Does God Favor the Poor?

I am excited about next week’s trip to Managua, Nicaragua. Along with 8 other United Methodists, I will be visiting missionaries Nan McCurdy and Miguel Mairena. Providentially, I first met Nan and Miguel a few years ago when I was immersing myself in liberation theologians like Justo Gonzales and Gustavo Gutierrez.

I am indebted to liberation theology for drawing my attention to poor countries that are kept subservient by military force, prosperous nations that prosper at the expense of the impoverished, and large corporations who exploit cheap labor

Life in an affluent, suburban culture obscures these facts, which is tragic considering much of redemptive history is written from the perspective of the powerless. God, these theologians remind us, is actively involved with the poor in their struggles, as evidenced by the incarnation. Liberation theology also sheds light on the signs of a true church, among which are solidarity with the poor, sensitivity to oppression, and the search for justice and peace. I believe wherever there is a passion for social justice there is an in-breaking of the kingdom, which is wider and deeper than the visible church.

However, has liberation theology emphasized political freedom, while failing to give primacy to freedom from sin? I believe freedom in Christ should necessarily have effects on the social level, but the New Testament stresses the radical character of the freedom offered to all, whether they be politically free or enslaved. Certainly the church must confront structural evil, but shouldn’t such evil be viewed as the consequences of sin, rather than its cause?


About Corey Sharpe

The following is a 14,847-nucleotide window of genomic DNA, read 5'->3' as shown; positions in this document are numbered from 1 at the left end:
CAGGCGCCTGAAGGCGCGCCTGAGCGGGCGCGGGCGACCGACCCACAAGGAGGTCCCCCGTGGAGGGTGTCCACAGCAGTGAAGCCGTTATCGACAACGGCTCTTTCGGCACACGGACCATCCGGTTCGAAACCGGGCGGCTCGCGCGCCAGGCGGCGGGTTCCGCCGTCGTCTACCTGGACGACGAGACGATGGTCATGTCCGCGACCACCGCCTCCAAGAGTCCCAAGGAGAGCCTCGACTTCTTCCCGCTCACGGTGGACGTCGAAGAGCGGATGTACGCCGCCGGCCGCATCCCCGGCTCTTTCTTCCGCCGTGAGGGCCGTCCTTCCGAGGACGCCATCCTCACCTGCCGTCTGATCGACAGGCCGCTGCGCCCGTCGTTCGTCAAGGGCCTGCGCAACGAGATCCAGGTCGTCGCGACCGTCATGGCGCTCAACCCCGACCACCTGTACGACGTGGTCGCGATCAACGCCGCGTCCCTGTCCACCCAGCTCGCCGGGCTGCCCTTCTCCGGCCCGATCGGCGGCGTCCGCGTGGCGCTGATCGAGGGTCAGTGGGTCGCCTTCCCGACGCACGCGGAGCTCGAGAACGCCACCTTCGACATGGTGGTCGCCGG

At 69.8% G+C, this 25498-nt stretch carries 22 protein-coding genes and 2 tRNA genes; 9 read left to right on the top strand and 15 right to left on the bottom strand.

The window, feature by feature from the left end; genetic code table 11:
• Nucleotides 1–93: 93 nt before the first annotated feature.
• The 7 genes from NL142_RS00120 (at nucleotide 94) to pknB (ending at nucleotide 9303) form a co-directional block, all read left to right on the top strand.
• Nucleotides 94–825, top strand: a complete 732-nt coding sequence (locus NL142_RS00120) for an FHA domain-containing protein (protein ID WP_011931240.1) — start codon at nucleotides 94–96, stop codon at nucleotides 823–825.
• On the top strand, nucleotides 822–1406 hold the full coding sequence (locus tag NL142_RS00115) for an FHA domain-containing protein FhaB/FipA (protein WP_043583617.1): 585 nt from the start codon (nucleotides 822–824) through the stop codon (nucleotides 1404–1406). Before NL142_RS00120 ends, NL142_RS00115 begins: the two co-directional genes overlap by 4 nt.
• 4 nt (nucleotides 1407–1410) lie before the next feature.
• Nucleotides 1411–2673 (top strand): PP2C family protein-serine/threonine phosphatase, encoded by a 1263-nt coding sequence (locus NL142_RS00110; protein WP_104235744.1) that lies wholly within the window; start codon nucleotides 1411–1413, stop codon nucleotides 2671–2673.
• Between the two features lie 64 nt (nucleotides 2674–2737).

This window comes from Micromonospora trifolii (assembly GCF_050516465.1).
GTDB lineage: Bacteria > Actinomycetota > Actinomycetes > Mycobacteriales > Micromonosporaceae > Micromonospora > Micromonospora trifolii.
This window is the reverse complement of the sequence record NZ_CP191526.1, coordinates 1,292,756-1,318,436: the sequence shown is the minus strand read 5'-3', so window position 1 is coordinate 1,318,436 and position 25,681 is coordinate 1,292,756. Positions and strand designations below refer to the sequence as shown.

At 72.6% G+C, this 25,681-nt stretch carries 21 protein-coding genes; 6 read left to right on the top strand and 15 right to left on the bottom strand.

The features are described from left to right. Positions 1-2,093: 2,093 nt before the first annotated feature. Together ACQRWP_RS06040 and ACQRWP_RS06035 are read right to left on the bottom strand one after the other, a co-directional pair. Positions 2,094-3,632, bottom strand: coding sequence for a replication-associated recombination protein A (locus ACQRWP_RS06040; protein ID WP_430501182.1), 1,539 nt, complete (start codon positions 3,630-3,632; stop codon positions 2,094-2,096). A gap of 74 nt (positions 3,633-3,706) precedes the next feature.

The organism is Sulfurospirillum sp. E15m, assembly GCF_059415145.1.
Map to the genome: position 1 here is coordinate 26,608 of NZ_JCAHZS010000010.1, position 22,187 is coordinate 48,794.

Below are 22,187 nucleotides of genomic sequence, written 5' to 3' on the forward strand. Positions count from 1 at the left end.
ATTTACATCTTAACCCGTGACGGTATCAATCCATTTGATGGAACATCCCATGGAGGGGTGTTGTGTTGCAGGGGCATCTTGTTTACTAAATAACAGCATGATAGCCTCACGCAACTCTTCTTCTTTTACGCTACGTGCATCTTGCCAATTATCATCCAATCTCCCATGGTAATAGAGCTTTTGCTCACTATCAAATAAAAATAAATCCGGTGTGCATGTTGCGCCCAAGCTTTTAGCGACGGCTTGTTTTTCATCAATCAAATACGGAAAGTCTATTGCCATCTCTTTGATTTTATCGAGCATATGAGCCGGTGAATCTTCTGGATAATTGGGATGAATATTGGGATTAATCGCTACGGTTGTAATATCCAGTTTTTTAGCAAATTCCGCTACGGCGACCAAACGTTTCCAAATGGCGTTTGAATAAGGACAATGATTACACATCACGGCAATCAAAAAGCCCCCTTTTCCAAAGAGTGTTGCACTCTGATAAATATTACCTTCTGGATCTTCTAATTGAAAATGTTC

Where do we get our beliefs? Three theological perspectives have significantly shaped my Christian identity: Evangelicalism, the early Methodist tradition and liberation theology. From my coming to faith in a Baptist church and throughout my education in a Baptist school and college, I was nurtured by convictions that emphasized a spiritual rebirth, a personal relationship with Jesus Christ and the centrality of the Bible. Even when I disagree with certain aspects of evangelicalism, it has deeply influenced my sense of what it means to be a follower of Jesus Christ. My seminary studies spawned my interest in early Methodism, particularly its approach to spiritual formation. Its leaders were convinced that only a foundation of doctrine and discipline would lead to a meaningful transformation of the heart and mind. In other words, having the mind of Christ enables me to be more like Christ. Life in a suburban culture obscures the increasing gap between the poor and rich, as well as the Bible’s close identification with the poor. My doctoral work in socio-cultural context exposed me to liberation theology, which helps me see redemptive history as a history of oppressed groups, written from the perspective of the powerless, about a God who is actively involved with the poor in their struggles. I am now the pastor at Huntingtown United Methodist Church in Calvert County, Maryland. Together my wife and I are raising 4 young theologians.
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